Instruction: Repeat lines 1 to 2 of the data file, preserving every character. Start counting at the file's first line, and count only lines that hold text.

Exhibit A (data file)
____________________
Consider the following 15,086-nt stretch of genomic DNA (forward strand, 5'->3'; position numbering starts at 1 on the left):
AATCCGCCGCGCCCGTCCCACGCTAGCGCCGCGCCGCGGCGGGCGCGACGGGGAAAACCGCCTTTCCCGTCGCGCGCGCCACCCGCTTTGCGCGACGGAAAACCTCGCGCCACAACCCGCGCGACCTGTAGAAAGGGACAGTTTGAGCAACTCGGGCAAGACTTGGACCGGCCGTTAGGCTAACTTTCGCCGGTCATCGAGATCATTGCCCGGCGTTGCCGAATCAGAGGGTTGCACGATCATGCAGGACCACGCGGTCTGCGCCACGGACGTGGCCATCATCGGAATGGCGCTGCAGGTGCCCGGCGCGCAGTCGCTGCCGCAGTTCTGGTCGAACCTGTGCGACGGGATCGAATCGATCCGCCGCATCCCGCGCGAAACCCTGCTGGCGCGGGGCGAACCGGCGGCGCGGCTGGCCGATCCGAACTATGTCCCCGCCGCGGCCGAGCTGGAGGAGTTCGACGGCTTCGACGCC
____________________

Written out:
Consider the following 15,086-nt stretch of genomic DNA (forward strand, 5'->3'; position numbering starts at 1 on the left):
AATCCGCCGCGCCCGTCCCACGCTAGCGCCGCGCCGCGGCGGGCGCGACGGGGAAAACCGCCTTTCCCGTCGCGCGCGCCACCCGCTTTGCGCGACGGAAAACCTCGCGCCACAACCCGCGCGACCTGTAGAAAGGGACAGTTTGAGCAACTCGGGCAAGACTTGGACCGGCCGTTAGGCTAACTTTCGCCGGTCATCGAGATCATTGCCCGGCGTTGCCGAATCAGAGGGTTGCACGATCATGCAGGACCACGCGGTCTGCGCCACGGACGTGGCCATCATCGGAATGGCGCTGCAGGTGCCCGGCGCGCAGTCGCTGCCGCAGTTCTGGTCGAACCTGTGCGACGGGATCGAATCGATCCGCCGCATCCCGCGCGAAACCCTGCTGGCGCGGGGCGAACCGGCGGCGCGGCTGGCCGATCCGAACTATGTCCCCGCCGCGGCCGAGCTGGAGGAGTTCGACGGCTTCGACGCC